Predicting olive flowering phenology with phenoclimatic models
In plants, day length and temperature are the major climatic factors that affect the transition from a phenological phase to the next one. Non-linear models, such as growing degree hours (GDH), have been successfully used to calculate thermal time required for spring bud burst in deciduous fruit trees. In this experiment, temperature records and blooming dates of olive trees in different years and for 10 different sites in the Italian territory were recorded. Olive booming time was correlated to the amount of (GDH) accumulated from the date of bud rest onset, calculated as the day when the maximum negative chilling units accumulation was reached (UTAH Model), to full bloom. The GDH model was optimised generating 200 random sets of parameters (cardinal temperatures) and calculating for each set the best fit in terms of blooming date forecast. The best bloom prediction model resulted when a base temperature of 5°C, an optimum temperature of 33°C and a critical temperature of 33.1°C were used. Taking into account the rest-to-bloom period, the accuracy of the GDH model in predicting blooming time was high. An accurate early forecast of blooming time was obtained using an olive rest-to-bloom thermal time requirement of about 29.000 GDH.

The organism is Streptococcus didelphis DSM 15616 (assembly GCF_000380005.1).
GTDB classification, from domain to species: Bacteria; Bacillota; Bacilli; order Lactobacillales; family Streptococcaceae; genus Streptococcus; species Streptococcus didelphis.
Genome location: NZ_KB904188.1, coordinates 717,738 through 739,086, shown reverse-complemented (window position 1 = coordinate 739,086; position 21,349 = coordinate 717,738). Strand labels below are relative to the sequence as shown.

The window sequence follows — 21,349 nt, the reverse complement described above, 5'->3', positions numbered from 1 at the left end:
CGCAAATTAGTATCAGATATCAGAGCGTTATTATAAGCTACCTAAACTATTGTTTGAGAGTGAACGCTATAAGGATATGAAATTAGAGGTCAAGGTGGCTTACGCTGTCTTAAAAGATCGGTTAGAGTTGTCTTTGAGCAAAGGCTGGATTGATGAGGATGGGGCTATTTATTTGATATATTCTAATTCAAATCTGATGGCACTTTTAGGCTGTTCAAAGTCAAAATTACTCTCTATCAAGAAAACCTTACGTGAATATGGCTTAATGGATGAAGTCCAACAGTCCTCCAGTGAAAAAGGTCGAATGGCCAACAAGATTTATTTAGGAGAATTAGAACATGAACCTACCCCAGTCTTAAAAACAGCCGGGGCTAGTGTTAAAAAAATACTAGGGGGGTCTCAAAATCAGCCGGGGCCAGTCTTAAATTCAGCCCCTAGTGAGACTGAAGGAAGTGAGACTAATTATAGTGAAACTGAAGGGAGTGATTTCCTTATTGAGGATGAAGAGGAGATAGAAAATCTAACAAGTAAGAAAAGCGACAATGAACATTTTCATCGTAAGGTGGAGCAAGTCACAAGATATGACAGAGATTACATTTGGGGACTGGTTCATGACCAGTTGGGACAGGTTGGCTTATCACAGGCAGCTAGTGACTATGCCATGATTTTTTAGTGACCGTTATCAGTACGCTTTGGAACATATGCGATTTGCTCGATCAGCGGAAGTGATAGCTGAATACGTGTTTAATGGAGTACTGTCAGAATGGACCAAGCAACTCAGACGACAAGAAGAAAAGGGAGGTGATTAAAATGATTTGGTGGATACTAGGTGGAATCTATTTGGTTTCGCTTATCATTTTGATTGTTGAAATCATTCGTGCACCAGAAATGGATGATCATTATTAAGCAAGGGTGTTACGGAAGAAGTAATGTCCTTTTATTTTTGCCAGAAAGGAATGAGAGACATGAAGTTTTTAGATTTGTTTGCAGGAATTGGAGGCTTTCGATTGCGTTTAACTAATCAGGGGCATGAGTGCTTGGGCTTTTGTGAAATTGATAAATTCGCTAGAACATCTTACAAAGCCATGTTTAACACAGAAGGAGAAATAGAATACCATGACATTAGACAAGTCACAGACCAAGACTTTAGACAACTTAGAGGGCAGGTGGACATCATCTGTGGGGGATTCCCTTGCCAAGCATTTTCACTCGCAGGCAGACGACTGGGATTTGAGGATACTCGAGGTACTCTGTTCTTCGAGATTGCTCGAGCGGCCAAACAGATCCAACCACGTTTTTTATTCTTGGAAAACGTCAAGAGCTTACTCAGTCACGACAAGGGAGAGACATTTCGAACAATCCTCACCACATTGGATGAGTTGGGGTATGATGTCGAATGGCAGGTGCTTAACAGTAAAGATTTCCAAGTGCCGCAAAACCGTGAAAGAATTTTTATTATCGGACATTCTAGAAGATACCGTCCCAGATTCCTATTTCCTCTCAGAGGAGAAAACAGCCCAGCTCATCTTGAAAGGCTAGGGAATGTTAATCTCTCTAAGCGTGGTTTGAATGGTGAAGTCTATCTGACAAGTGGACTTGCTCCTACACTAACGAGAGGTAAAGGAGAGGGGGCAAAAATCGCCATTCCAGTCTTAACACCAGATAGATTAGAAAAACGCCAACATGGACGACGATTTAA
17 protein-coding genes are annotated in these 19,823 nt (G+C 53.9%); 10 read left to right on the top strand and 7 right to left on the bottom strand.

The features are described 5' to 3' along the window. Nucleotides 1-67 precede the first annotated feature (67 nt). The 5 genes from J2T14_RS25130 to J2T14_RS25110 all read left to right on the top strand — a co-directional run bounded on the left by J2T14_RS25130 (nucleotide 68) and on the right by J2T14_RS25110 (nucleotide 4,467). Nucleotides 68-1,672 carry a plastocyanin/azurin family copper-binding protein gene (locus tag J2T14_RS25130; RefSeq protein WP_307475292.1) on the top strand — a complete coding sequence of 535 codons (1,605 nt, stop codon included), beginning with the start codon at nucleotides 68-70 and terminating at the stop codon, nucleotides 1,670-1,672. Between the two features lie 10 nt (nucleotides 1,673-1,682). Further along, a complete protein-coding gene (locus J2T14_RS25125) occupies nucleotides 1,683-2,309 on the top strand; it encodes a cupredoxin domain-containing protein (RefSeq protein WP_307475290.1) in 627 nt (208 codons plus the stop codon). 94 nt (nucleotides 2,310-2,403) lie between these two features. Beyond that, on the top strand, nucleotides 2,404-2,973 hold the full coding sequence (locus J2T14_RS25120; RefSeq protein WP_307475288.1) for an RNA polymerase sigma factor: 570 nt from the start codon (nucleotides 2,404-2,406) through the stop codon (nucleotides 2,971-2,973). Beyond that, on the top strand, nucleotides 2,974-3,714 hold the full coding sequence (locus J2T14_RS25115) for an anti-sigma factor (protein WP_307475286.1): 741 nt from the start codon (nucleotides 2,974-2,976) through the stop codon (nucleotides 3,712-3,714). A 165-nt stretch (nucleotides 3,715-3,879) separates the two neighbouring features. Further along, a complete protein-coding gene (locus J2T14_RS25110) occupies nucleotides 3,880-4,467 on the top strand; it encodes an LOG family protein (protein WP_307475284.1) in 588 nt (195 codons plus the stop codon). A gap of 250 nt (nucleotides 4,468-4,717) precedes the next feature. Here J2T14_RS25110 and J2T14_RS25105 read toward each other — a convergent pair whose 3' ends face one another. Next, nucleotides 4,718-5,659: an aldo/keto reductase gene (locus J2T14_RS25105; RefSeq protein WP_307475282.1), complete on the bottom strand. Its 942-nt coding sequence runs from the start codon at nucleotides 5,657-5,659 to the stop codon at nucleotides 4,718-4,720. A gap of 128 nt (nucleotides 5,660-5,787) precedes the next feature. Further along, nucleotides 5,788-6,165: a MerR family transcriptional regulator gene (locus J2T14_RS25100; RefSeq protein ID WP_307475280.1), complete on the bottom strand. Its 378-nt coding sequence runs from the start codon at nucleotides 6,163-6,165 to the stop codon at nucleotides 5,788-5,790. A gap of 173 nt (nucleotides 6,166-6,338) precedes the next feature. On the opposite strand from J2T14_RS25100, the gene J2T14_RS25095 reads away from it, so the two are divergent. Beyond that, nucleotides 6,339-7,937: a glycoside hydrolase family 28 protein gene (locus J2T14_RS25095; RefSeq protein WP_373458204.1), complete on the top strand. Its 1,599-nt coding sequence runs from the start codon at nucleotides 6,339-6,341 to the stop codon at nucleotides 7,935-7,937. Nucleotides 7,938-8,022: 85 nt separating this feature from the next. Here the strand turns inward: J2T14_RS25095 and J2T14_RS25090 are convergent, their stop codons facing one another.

Marra, F.P., Macaluso, L., Marino, G. and Caruso, T. (2018). Predicting olive flowering phenology with phenoclimatic models. Acta Hortic. 1229, 189-194
phenologycal models, thermal time, olive blooming forecasting, cardinal temperatures